Dr. Piers Steel

Piers Steel Ph.D.

The Procrastination Equation

Games People Play... at Work

How do you make your work fun?

Posted Jan 10, 2011

But if you're like most of us, getting the entire staff involved without the boss noticing won't really be doable. So why not just enter the digital age and do some serious surfing? It's not like anyone can stop you.

There are dozens of step-by-step sites detailing how to circumvent those office firewalls, with tricks like leapfrogging to the rest of the Internet by connecting first to a specially configured home computer. Add a "boss key" that hides your application when the wrong person steps into your cubicle and your downtime becomes pretty much invisible.

Unless you overdo it, that is. People will still notice that you haven't produced anything in weeks and that aside from using your keyboard to log on, you favor your mouse for the entire day. But do you really need this advice? A quarter of workers are already playing games at work and most entertainment and even adult websites get their heaviest traffic during those nine-to-five office hours. You are probably an expert on how to procrastinate already, which is a good thing too, because that really isn't what we are here to talk about.

Instead of sneaking games into work, I want to focus on making work a game. Let's take a page from Mary Poppins, the magical British nanny who counseled us about how a spoonful of sugar can make the medicine go down. "In every job that must be done, there is an element of fun," she sang. "You find the fun and snap! The job's a game."

The scientific term for Ms Poppins' sugar-coating method is interest enhancement, a legitimate technique that is very helpful for overcoming procrastination (it affects the value part of The Procrastination Equation). It works because one big reason people put off tasks is because they find them especially boring or unpleasant. In 2008, Peter Gröpel and I conducted a study on this aspect of task-avoidance, entitled "A mega-trial investigation of goal setting, interest enhancement, and energy on procrastination." A mega-trial involves an unusually large sample of participants, in this case almost ten thousand of them.

What we found is that people who say "Yes!" to questions like "I am capable of finding the pleasant aspects of an initially unpleasant activity" or "If an activity gets boring, I can usually find a way to make it fun again" don't tend to procrastinate. People capable of interest enhancement, of finding the joy in work, were rewarded with an increase in energy that enabled them to get stuff done. It follows that if you can do this yourself, you won't need too much else to reduce your own procrastination. When work is fun, it doesn't even feel like work, and you'll find yourself doing it for pleasure, in a happy reverie.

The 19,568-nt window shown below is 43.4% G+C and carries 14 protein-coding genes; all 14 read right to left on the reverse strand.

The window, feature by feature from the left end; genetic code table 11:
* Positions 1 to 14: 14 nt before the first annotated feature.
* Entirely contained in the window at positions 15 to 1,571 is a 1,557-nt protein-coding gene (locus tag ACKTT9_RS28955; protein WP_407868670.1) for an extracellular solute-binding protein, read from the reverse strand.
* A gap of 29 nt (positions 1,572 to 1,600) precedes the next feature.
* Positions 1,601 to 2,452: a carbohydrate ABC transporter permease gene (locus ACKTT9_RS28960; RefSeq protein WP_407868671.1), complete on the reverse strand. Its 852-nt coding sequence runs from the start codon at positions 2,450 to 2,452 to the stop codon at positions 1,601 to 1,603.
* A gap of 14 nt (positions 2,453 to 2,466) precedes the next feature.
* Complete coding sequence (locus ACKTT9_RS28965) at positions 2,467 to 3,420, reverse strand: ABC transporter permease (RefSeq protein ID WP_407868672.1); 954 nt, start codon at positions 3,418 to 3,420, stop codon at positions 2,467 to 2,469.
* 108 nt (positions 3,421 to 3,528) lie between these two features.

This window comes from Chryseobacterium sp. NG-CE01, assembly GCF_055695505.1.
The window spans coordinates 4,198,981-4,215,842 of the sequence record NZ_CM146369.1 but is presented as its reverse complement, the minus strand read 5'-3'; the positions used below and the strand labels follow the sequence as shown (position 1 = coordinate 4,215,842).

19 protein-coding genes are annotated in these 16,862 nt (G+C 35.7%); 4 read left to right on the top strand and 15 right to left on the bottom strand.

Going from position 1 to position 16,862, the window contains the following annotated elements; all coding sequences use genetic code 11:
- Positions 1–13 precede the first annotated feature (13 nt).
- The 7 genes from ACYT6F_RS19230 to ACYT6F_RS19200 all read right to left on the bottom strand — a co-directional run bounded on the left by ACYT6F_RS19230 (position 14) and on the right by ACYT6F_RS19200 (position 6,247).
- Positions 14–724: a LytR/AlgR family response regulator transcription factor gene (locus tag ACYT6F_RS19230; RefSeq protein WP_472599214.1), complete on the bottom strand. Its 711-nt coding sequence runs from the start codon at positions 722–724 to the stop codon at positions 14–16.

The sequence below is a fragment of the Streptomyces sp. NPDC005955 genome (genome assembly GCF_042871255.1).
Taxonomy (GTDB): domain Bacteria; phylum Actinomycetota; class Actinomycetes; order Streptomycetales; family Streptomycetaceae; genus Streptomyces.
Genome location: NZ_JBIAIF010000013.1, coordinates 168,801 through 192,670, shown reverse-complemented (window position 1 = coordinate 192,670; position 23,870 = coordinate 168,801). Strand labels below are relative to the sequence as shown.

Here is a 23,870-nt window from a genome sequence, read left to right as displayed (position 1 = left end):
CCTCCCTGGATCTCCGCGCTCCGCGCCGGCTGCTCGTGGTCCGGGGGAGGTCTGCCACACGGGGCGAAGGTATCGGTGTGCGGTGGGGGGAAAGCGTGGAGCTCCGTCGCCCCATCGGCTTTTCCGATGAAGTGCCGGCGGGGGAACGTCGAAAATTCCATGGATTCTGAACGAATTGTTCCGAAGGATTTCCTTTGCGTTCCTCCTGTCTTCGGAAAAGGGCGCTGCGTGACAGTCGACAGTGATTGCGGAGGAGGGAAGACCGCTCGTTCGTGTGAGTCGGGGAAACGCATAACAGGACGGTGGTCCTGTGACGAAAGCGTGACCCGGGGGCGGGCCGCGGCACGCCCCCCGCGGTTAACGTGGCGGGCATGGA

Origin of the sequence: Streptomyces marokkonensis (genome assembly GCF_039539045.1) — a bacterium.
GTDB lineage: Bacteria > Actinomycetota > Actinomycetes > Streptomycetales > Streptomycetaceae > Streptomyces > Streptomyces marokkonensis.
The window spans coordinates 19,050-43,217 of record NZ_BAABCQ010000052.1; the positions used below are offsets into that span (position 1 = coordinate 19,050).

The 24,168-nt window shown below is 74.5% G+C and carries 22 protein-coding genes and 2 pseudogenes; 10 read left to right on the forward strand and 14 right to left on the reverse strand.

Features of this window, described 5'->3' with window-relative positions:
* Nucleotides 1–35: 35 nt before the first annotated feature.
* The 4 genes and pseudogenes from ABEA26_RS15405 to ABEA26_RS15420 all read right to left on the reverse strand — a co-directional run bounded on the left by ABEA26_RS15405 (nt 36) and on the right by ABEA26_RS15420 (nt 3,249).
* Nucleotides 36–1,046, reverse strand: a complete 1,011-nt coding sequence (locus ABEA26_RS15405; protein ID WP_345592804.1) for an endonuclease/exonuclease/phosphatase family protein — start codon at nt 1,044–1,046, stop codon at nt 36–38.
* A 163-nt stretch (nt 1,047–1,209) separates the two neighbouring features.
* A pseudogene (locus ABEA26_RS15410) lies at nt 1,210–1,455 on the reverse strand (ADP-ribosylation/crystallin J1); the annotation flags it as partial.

To make this technique work, an arbitrary goal, a stop watch or some competition is sometimes all you need. You could challenge a co-worker to see who can do the most filing by lunch hour, or challenge yourself to see if you can write that report without using the letter "u." Find a way to keep score and off you go.

To see this technique in action, I tracked down a few examples. There is the movie Super Troopers, by the comedy group Broken Lizard, where five Vermont state troopers weave shenanigans into their work lives; I like their cat game quite a bit. In the show "Kitchen Nightmares," celebrity chef Gordon Ramsey creates a restaurant bingo game for waiters, with the winner being the first person to get their tables to order every single item on the menu. And Olympic swimmers will occasionally imagine a shark on their tail to make their practice more exciting.

Personally, I get a kick out of zombie shows, particularly the new hit series "The Walking Dead." It parallels my line of work in that it features people with severe motivational problems who are walking around but not yet fully alive. While grocery shopping, I sometimes imagine that I have to stock up on food and get home before the imminent zombie apocalypse. I find it adds some interest and urgency in choosing coffee filters and papers towels.

So here's the problem, and I need your help: we need more examples. A lot more. For people to benefit from this technique, we all need to see it in action and be inspired by some positive results. So how do you make your workday passable while still working? Do you imagine some fantastical world? Are you trying to beat the clock or do you have some sort of informal competition with colleagues?

How do you make your work fun?

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